Working on Positive Behaviors

Another area with which I was at odds with HR was the importance & emphasis placed on the formal disciplinary process…informal/verbal warnings, written warnings, final warnings, “on documentation”, Performance Improvement Plan, etc…and exactly how we went about coaching the managers through it.

I fully understand the need to “have your ducks in order” when it comes time to pull the trigger.

Society has rules, businesses have standards & when you break the rules or fail to measure up performance-wise, there indeed needs to be consequences.

I get it.

You must have the documentation that clearly demonstrated how the employee progressed through the various disciplinary stages before finally being terminated or else, you could open up the company to potential legal action & regulatory review.

I get it…and I agree with it.

HR would teach the managers which actions of the employee would cause them to move to the “next level of disciplinary action”.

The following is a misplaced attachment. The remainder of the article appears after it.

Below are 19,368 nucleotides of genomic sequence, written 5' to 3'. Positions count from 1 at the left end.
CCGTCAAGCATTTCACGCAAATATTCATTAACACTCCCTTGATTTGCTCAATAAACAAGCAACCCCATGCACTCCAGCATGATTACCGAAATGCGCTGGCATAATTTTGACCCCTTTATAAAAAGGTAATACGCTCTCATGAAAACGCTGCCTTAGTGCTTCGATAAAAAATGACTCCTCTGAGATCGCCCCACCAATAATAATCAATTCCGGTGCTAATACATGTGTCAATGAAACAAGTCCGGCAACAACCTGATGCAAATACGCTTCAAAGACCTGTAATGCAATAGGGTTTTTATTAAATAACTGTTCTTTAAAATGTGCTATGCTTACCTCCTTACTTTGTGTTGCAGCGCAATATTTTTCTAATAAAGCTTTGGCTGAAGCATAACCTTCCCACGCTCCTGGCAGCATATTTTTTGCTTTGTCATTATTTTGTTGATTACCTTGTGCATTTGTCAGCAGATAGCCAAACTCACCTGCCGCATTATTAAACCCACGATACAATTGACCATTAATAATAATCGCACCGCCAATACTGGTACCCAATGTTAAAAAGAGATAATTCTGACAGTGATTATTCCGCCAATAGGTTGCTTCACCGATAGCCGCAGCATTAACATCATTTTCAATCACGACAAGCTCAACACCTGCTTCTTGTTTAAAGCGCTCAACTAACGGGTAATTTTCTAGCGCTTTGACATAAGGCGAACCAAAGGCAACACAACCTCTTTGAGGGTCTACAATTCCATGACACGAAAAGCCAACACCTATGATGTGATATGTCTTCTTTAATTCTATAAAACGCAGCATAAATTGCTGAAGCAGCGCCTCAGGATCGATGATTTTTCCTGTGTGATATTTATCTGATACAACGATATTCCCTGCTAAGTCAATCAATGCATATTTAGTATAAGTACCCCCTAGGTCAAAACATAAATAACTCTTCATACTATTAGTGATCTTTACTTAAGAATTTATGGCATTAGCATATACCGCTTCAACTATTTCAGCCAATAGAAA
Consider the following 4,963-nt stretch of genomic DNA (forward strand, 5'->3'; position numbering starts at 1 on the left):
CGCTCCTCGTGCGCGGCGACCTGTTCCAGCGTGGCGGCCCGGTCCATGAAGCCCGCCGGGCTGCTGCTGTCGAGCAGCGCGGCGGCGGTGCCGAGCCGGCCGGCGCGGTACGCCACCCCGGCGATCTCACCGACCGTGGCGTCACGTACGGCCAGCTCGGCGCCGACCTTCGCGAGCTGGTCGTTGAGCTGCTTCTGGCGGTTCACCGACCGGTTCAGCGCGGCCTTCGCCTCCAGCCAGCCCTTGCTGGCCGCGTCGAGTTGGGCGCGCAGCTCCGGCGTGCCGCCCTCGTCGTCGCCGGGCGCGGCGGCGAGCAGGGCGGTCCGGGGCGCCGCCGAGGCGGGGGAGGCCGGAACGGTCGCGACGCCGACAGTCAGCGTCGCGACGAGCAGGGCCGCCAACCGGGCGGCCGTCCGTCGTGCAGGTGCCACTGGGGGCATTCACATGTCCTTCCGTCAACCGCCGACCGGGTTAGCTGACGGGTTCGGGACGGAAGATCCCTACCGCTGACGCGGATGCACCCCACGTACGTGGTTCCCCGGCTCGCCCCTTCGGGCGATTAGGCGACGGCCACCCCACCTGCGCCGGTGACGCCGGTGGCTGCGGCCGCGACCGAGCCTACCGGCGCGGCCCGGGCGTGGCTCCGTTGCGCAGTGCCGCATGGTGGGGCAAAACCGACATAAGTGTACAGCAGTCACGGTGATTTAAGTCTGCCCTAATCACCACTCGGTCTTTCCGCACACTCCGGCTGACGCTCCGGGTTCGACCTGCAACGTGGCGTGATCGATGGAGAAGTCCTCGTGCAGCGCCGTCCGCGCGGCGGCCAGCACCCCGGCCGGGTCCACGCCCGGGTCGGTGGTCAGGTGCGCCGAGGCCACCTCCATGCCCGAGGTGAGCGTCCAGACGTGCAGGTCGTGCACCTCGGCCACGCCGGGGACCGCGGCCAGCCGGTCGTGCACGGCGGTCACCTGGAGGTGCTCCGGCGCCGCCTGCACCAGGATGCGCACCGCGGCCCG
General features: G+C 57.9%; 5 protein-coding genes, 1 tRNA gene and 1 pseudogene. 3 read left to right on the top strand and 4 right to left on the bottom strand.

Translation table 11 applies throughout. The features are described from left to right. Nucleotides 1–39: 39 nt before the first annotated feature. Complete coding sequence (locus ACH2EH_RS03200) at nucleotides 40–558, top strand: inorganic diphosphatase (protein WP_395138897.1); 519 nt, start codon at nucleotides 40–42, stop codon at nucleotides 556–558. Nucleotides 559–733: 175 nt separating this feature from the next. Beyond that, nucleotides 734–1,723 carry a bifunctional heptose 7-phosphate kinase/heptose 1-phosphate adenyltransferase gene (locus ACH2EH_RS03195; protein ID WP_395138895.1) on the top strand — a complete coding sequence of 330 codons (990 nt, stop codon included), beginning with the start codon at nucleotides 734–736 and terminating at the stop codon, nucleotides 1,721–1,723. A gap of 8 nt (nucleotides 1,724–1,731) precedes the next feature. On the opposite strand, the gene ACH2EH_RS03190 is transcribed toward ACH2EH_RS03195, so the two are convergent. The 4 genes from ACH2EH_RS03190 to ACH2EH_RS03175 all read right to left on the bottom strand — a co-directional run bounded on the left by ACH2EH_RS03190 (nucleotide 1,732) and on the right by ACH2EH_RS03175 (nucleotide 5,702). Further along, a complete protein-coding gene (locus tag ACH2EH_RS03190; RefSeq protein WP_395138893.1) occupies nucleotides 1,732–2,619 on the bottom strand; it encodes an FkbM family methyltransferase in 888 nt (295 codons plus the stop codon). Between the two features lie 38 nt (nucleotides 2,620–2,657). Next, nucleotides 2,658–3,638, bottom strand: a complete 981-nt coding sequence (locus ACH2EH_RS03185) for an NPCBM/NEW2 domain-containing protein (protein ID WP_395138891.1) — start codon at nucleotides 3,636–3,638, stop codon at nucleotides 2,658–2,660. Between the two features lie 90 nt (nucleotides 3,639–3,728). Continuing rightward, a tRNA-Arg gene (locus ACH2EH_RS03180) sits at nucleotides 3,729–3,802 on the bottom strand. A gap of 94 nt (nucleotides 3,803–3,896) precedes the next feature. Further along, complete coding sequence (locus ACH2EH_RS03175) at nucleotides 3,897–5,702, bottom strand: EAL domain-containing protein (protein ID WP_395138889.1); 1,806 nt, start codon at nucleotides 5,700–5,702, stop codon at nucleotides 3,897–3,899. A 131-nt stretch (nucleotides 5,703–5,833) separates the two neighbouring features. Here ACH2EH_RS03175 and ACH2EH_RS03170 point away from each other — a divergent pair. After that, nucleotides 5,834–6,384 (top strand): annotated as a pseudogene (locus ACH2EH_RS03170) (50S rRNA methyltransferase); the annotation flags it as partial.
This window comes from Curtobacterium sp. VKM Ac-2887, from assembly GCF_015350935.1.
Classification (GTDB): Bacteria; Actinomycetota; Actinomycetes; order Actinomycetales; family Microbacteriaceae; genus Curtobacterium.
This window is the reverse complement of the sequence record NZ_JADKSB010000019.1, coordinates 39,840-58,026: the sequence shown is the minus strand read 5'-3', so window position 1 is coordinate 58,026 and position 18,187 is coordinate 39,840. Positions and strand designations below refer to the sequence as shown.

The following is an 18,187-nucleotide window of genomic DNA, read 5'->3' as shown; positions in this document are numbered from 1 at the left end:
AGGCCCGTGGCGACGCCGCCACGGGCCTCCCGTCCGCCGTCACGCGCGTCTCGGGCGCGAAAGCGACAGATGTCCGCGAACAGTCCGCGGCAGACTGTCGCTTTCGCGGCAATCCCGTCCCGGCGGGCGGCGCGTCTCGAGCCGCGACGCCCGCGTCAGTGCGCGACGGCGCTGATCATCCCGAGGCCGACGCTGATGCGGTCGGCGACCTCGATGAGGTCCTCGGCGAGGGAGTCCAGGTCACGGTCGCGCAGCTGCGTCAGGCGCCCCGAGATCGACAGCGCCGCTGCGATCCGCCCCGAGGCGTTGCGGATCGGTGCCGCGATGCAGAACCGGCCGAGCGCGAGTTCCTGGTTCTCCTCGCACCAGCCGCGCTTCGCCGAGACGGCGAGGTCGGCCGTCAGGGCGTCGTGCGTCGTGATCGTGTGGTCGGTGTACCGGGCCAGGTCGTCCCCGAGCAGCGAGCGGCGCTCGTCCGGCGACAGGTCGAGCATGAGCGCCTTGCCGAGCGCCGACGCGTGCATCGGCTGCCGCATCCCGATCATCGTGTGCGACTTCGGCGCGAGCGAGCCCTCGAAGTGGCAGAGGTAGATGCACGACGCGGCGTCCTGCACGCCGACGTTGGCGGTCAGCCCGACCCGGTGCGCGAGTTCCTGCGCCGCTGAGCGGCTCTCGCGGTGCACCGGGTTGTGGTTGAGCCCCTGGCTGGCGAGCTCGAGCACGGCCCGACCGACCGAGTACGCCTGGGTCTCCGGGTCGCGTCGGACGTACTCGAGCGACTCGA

But what they rarely helped with was how to reverse the trend.

How to get the employee to improve their performance.

What options may be available to help avoid future absences, increase quality, be more productive, make them a better…and happier…employee.

Or, at a minimum, at least stress the importance of “reversing the downward trend” for that employee in addition to keeping good records.

(I always encouraged my managers to immediately speak…first thing in the morning…with every employee who’s returning to work from an unplanned absence.

No need to “scold” anyone, but I wanted both of them to know EXACTLY where the employee stood with their attendance record.